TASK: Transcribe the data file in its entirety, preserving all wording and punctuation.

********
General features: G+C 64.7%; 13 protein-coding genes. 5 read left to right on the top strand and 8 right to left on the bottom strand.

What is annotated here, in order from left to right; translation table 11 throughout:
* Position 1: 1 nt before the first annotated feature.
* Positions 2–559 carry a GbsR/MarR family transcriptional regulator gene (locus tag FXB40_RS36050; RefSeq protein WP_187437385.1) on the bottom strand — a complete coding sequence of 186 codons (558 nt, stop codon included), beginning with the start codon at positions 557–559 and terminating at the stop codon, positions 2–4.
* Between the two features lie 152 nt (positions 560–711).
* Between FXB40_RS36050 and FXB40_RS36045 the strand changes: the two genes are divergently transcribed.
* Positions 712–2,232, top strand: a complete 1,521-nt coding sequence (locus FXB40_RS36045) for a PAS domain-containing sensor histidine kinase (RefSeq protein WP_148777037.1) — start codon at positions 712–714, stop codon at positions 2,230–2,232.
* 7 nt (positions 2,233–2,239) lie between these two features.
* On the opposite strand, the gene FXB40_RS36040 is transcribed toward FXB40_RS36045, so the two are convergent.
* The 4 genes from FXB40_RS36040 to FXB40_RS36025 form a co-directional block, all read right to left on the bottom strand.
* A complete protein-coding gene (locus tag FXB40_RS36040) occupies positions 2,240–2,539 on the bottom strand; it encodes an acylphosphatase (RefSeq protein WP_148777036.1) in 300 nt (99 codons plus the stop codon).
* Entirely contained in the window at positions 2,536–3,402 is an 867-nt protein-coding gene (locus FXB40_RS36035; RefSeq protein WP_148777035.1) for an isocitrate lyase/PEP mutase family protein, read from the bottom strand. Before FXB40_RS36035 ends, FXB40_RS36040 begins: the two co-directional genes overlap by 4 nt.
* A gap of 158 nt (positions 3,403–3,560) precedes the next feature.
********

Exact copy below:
General features: G+C 64.7%; 13 protein-coding genes. 5 read left to right on the top strand and 8 right to left on the bottom strand.

What is annotated here, in order from left to right; translation table 11 throughout:
* Position 1: 1 nt before the first annotated feature.
* Positions 2–559 carry a GbsR/MarR family transcriptional regulator gene (locus tag FXB40_RS36050; RefSeq protein WP_187437385.1) on the bottom strand — a complete coding sequence of 186 codons (558 nt, stop codon included), beginning with the start codon at positions 557–559 and terminating at the stop codon, positions 2–4.
* Between the two features lie 152 nt (positions 560–711).
* Between FXB40_RS36050 and FXB40_RS36045 the strand changes: the two genes are divergently transcribed.
* Positions 712–2,232, top strand: a complete 1,521-nt coding sequence (locus FXB40_RS36045) for a PAS domain-containing sensor histidine kinase (RefSeq protein WP_148777037.1) — start codon at positions 712–714, stop codon at positions 2,230–2,232.
* 7 nt (positions 2,233–2,239) lie between these two features.
* On the opposite strand, the gene FXB40_RS36040 is transcribed toward FXB40_RS36045, so the two are convergent.
* The 4 genes from FXB40_RS36040 to FXB40_RS36025 form a co-directional block, all read right to left on the bottom strand.
* A complete protein-coding gene (locus tag FXB40_RS36040) occupies positions 2,240–2,539 on the bottom strand; it encodes an acylphosphatase (RefSeq protein WP_148777036.1) in 300 nt (99 codons plus the stop codon).
* Entirely contained in the window at positions 2,536–3,402 is an 867-nt protein-coding gene (locus FXB40_RS36035; RefSeq protein WP_148777035.1) for an isocitrate lyase/PEP mutase family protein, read from the bottom strand. Before FXB40_RS36035 ends, FXB40_RS36040 begins: the two co-directional genes overlap by 4 nt.
* A gap of 158 nt (positions 3,403–3,560) precedes the next feature.